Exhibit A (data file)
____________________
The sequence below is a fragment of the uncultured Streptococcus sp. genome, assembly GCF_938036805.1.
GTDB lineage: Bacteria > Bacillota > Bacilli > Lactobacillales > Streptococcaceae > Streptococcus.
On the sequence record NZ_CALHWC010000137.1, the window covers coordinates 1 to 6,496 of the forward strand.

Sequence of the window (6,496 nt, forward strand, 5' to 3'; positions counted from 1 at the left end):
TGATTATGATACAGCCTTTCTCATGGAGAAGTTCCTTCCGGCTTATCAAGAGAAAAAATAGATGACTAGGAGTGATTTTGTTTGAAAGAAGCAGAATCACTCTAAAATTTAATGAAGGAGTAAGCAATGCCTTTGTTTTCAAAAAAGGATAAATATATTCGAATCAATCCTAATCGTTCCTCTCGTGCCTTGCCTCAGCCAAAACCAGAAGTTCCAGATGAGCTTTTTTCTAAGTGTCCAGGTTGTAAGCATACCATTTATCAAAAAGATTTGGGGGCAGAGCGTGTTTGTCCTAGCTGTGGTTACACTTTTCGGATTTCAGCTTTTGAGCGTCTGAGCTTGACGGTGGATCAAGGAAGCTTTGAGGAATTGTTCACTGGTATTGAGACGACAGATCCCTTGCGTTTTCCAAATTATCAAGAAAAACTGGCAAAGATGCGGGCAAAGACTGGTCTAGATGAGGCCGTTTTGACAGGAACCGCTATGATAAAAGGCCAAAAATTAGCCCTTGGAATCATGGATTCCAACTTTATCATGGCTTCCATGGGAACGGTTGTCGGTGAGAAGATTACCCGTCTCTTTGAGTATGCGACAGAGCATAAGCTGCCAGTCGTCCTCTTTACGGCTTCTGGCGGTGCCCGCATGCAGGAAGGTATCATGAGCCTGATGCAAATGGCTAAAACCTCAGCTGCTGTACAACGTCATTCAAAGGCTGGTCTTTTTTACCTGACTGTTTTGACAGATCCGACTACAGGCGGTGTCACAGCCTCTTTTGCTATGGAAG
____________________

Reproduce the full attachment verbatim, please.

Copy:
The sequence below is a fragment of the uncultured Streptococcus sp. genome, assembly GCF_938036805.1.
GTDB lineage: Bacteria > Bacillota > Bacilli > Lactobacillales > Streptococcaceae > Streptococcus.
On the sequence record NZ_CALHWC010000137.1, the window covers coordinates 1 to 6,496 of the forward strand.

Sequence of the window (6,496 nt, forward strand, 5' to 3'; positions counted from 1 at the left end):
TGATTATGATACAGCCTTTCTCATGGAGAAGTTCCTTCCGGCTTATCAAGAGAAAAAATAGATGACTAGGAGTGATTTTGTTTGAAAGAAGCAGAATCACTCTAAAATTTAATGAAGGAGTAAGCAATGCCTTTGTTTTCAAAAAAGGATAAATATATTCGAATCAATCCTAATCGTTCCTCTCGTGCCTTGCCTCAGCCAAAACCAGAAGTTCCAGATGAGCTTTTTTCTAAGTGTCCAGGTTGTAAGCATACCATTTATCAAAAAGATTTGGGGGCAGAGCGTGTTTGTCCTAGCTGTGGTTACACTTTTCGGATTTCAGCTTTTGAGCGTCTGAGCTTGACGGTGGATCAAGGAAGCTTTGAGGAATTGTTCACTGGTATTGAGACGACAGATCCCTTGCGTTTTCCAAATTATCAAGAAAAACTGGCAAAGATGCGGGCAAAGACTGGTCTAGATGAGGCCGTTTTGACAGGAACCGCTATGATAAAAGGCCAAAAATTAGCCCTTGGAATCATGGATTCCAACTTTATCATGGCTTCCATGGGAACGGTTGTCGGTGAGAAGATTACCCGTCTCTTTGAGTATGCGACAGAGCATAAGCTGCCAGTCGTCCTCTTTACGGCTTCTGGCGGTGCCCGCATGCAGGAAGGTATCATGAGCCTGATGCAAATGGCTAAAACCTCAGCTGCTGTACAACGTCATTCAAAGGCTGGTCTTTTTTACCTGACTGTTTTGACAGATCCGACTACAGGCGGTGTCACAGCCTCTTTTGCTATGGAAG